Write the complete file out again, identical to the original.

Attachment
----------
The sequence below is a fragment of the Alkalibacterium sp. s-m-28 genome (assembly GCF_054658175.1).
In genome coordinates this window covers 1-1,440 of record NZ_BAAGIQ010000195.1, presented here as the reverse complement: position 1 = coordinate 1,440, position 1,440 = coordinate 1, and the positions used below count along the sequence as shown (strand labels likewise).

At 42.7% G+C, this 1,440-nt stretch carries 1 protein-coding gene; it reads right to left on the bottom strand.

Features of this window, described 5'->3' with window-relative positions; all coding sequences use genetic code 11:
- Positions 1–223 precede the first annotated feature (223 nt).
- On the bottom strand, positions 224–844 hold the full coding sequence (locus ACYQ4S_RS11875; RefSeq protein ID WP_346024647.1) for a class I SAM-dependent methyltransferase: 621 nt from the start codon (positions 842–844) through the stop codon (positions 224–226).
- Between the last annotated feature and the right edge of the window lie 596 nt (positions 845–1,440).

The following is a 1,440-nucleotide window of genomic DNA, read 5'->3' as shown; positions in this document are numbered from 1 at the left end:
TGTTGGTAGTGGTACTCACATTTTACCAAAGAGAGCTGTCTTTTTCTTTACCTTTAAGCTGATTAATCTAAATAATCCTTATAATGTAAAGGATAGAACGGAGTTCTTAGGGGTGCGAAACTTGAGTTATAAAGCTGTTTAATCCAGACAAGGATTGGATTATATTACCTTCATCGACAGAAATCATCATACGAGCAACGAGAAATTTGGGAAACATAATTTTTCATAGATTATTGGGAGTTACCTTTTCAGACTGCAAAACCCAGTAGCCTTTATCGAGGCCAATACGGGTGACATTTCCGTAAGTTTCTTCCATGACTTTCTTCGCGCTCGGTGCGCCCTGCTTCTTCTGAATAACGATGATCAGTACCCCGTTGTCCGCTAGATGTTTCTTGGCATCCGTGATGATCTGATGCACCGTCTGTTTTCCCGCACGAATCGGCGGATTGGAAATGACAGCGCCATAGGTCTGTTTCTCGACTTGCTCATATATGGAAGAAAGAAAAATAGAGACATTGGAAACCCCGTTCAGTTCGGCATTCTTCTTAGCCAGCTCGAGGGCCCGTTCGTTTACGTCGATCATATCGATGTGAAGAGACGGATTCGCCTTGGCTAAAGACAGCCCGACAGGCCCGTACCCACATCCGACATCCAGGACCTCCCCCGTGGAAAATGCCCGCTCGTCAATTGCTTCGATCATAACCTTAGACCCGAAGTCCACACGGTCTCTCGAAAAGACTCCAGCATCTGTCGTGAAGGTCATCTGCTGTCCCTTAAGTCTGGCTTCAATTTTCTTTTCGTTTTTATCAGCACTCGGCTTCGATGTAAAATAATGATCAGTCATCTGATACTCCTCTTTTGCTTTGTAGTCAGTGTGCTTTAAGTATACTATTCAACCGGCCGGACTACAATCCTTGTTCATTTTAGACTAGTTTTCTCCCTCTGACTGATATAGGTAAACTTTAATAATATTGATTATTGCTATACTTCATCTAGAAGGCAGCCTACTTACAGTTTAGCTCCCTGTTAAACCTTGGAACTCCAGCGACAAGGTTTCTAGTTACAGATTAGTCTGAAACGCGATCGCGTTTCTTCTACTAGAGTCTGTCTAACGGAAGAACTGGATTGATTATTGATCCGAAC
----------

The sequence below is a fragment of the Alkalibacterium sp. s-m-28 genome (assembly GCF_054658175.1).
In genome coordinates this window covers 1-1,440 of record NZ_BAAGIQ010000195.1, presented here as the reverse complement: position 1 = coordinate 1,440, position 1,440 = coordinate 1, and the positions used below count along the sequence as shown (strand labels likewise).

At 42.7% G+C, this 1,440-nt stretch carries 1 protein-coding gene; it reads right to left on the bottom strand.

Features of this window, described 5'->3' with window-relative positions; all coding sequences use genetic code 11:
- Positions 1–223 precede the first annotated feature (223 nt).
- On the bottom strand, positions 224–844 hold the full coding sequence (locus ACYQ4S_RS11875; RefSeq protein ID WP_346024647.1) for a class I SAM-dependent methyltransferase: 621 nt from the start codon (positions 842–844) through the stop codon (positions 224–226).
- Between the last annotated feature and the right edge of the window lie 596 nt (positions 845–1,440).

The following is a 1,440-nucleotide window of genomic DNA, read 5'->3' as shown; positions in this document are numbered from 1 at the left end:
TGTTGGTAGTGGTACTCACATTTTACCAAAGAGAGCTGTCTTTTTCTTTACCTTTAAGCTGATTAATCTAAATAATCCTTATAATGTAAAGGATAGAACGGAGTTCTTAGGGGTGCGAAACTTGAGTTATAAAGCTGTTTAATCCAGACAAGGATTGGATTATATTACCTTCATCGACAGAAATCATCATACGAGCAACGAGAAATTTGGGAAACATAATTTTTCATAGATTATTGGGAGTTACCTTTTCAGACTGCAAAACCCAGTAGCCTTTATCGAGGCCAATACGGGTGACATTTCCGTAAGTTTCTTCCATGACTTTCTTCGCGCTCGGTGCGCCCTGCTTCTTCTGAATAACGATGATCAGTACCCCGTTGTCCGCTAGATGTTTCTTGGCATCCGTGATGATCTGATGCACCGTCTGTTTTCCCGCACGAATCGGCGGATTGGAAATGACAGCGCCATAGGTCTGTTTCTCGACTTGCTCATATATGGAAGAAAGAAAAATAGAGACATTGGAAACCCCGTTCAGTTCGGCATTCTTCTTAGCCAGCTCGAGGGCCCGTTCGTTTACGTCGATCATATCGATGTGAAGAGACGGATTCGCCTTGGCTAAAGACAGCCCGACAGGCCCGTACCCACATCCGACATCCAGGACCTCCCCCGTGGAAAATGCCCGCTCGTCAATTGCTTCGATCATAACCTTAGACCCGAAGTCCACACGGTCTCTCGAAAAGACTCCAGCATCTGTCGTGAAGGTCATCTGCTGTCCCTTAAGTCTGGCTTCAATTTTCTTTTCGTTTTTATCAGCACTCGGCTTCGATGTAAAATAATGATCAGTCATCTGATACTCCTCTTTTGCTTTGTAGTCAGTGTGCTTTAAGTATACTATTCAACCGGCCGGACTACAATCCTTGTTCATTTTAGACTAGTTTTCTCCCTCTGACTGATATAGGTAAACTTTAATAATATTGATTATTGCTATACTTCATCTAGAAGGCAGCCTACTTACAGTTTAGCTCCCTGTTAAACCTTGGAACTCCAGCGACAAGGTTTCTAGTTACAGATTAGTCTGAAACGCGATCGCGTTTCTTCTACTAGAGTCTGTCTAACGGAAGAACTGGATTGATTATTGATCCGAAC